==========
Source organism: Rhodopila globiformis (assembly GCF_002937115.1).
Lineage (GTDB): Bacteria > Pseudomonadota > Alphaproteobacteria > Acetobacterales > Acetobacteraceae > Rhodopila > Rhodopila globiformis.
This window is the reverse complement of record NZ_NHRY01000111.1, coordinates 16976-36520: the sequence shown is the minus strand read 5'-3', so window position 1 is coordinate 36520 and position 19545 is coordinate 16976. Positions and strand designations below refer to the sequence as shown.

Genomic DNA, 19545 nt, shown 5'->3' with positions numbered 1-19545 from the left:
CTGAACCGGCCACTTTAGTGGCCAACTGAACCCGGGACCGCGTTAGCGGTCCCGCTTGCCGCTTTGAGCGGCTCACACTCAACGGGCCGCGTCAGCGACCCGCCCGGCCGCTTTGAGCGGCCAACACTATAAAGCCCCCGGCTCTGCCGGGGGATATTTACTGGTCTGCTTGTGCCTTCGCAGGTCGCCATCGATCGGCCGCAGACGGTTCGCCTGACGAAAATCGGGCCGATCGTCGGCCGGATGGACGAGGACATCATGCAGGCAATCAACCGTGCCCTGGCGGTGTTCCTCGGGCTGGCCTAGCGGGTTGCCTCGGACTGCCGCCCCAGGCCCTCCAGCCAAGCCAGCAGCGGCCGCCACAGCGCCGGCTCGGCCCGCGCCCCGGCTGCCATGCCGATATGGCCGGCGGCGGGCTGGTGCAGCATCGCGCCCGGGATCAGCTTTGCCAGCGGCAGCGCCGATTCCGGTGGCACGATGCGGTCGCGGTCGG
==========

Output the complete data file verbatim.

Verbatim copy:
Source organism: Rhodopila globiformis (assembly GCF_002937115.1).
Lineage (GTDB): Bacteria > Pseudomonadota > Alphaproteobacteria > Acetobacterales > Acetobacteraceae > Rhodopila > Rhodopila globiformis.
This window is the reverse complement of record NZ_NHRY01000111.1, coordinates 16976-36520: the sequence shown is the minus strand read 5'-3', so window position 1 is coordinate 36520 and position 19545 is coordinate 16976. Positions and strand designations below refer to the sequence as shown.

Genomic DNA, 19545 nt, shown 5'->3' with positions numbered 1-19545 from the left:
CTGAACCGGCCACTTTAGTGGCCAACTGAACCCGGGACCGCGTTAGCGGTCCCGCTTGCCGCTTTGAGCGGCTCACACTCAACGGGCCGCGTCAGCGACCCGCCCGGCCGCTTTGAGCGGCCAACACTATAAAGCCCCCGGCTCTGCCGGGGGATATTTACTGGTCTGCTTGTGCCTTCGCAGGTCGCCATCGATCGGCCGCAGACGGTTCGCCTGACGAAAATCGGGCCGATCGTCGGCCGGATGGACGAGGACATCATGCAGGCAATCAACCGTGCCCTGGCGGTGTTCCTCGGGCTGGCCTAGCGGGTTGCCTCGGACTGCCGCCCCAGGCCCTCCAGCCAAGCCAGCAGCGGCCGCCACAGCGCCGGCTCGGCCCGCGCCCCGGCTGCCATGCCGATATGGCCGGCGGCGGGCTGGTGCAGCATCGCGCCCGGGATCAGCTTTGCCAGCGGCAGCGCCGATTCCGGTGGCACGATGCGGTCGCGGTCGG